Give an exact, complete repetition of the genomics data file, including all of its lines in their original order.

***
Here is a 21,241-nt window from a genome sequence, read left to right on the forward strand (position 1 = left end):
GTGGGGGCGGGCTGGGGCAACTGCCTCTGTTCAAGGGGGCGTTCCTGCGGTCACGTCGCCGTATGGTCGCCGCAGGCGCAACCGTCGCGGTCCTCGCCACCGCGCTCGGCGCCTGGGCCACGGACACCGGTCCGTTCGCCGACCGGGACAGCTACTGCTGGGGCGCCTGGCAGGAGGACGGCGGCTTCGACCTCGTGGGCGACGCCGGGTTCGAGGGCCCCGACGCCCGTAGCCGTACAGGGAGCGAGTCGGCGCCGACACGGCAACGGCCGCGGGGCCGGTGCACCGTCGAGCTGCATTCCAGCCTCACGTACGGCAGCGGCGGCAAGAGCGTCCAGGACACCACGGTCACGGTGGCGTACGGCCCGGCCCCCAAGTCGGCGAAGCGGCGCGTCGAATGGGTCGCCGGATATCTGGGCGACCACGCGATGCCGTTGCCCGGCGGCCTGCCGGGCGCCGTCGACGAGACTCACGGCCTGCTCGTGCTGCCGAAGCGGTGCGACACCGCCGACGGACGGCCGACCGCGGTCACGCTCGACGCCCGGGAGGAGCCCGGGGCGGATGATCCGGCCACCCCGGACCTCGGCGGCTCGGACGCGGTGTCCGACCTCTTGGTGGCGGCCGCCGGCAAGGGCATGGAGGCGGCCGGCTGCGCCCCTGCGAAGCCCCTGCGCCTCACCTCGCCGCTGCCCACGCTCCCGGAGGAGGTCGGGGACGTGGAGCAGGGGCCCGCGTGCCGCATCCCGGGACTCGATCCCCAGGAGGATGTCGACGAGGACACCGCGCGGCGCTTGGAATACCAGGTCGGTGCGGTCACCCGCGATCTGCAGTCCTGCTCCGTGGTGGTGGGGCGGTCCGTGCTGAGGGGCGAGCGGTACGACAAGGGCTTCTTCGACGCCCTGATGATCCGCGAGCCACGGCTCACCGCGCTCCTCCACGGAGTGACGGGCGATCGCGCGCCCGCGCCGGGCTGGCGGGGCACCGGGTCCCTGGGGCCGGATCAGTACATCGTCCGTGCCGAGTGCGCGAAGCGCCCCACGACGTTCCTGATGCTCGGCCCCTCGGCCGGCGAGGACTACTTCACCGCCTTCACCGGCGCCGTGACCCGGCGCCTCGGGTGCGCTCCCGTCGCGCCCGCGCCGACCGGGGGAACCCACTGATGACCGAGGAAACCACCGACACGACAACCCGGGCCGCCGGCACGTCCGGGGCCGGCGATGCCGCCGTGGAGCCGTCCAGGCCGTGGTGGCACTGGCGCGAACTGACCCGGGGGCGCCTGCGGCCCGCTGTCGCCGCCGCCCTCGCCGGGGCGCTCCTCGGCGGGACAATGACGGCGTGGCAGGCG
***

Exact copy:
Here is a 21,241-nt window from a genome sequence, read left to right on the forward strand (position 1 = left end):
GTGGGGGCGGGCTGGGGCAACTGCCTCTGTTCAAGGGGGCGTTCCTGCGGTCACGTCGCCGTATGGTCGCCGCAGGCGCAACCGTCGCGGTCCTCGCCACCGCGCTCGGCGCCTGGGCCACGGACACCGGTCCGTTCGCCGACCGGGACAGCTACTGCTGGGGCGCCTGGCAGGAGGACGGCGGCTTCGACCTCGTGGGCGACGCCGGGTTCGAGGGCCCCGACGCCCGTAGCCGTACAGGGAGCGAGTCGGCGCCGACACGGCAACGGCCGCGGGGCCGGTGCACCGTCGAGCTGCATTCCAGCCTCACGTACGGCAGCGGCGGCAAGAGCGTCCAGGACACCACGGTCACGGTGGCGTACGGCCCGGCCCCCAAGTCGGCGAAGCGGCGCGTCGAATGGGTCGCCGGATATCTGGGCGACCACGCGATGCCGTTGCCCGGCGGCCTGCCGGGCGCCGTCGACGAGACTCACGGCCTGCTCGTGCTGCCGAAGCGGTGCGACACCGCCGACGGACGGCCGACCGCGGTCACGCTCGACGCCCGGGAGGAGCCCGGGGCGGATGATCCGGCCACCCCGGACCTCGGCGGCTCGGACGCGGTGTCCGACCTCTTGGTGGCGGCCGCCGGCAAGGGCATGGAGGCGGCCGGCTGCGCCCCTGCGAAGCCCCTGCGCCTCACCTCGCCGCTGCCCACGCTCCCGGAGGAGGTCGGGGACGTGGAGCAGGGGCCCGCGTGCCGCATCCCGGGACTCGATCCCCAGGAGGATGTCGACGAGGACACCGCGCGGCGCTTGGAATACCAGGTCGGTGCGGTCACCCGCGATCTGCAGTCCTGCTCCGTGGTGGTGGGGCGGTCCGTGCTGAGGGGCGAGCGGTACGACAAGGGCTTCTTCGACGCCCTGATGATCCGCGAGCCACGGCTCACCGCGCTCCTCCACGGAGTGACGGGCGATCGCGCGCCCGCGCCGGGCTGGCGGGGCACCGGGTCCCTGGGGCCGGATCAGTACATCGTCCGTGCCGAGTGCGCGAAGCGCCCCACGACGTTCCTGATGCTCGGCCCCTCGGCCGGCGAGGACTACTTCACCGCCTTCACCGGCGCCGTGACCCGGCGCCTCGGGTGCGCTCCCGTCGCGCCCGCGCCGACCGGGGGAACCCACTGATGACCGAGGAAACCACCGACACGACAACCCGGGCCGCCGGCACGTCCGGGGCCGGCGATGCCGCCGTGGAGCCGTCCAGGCCGTGGTGGCACTGGCGCGAACTGACCCGGGGGCGCCTGCGGCCCGCTGTCGCCGCCGCCCTCGCCGGGGCGCTCCTCGGCGGGACAATGACGGCGTGGCAGGCG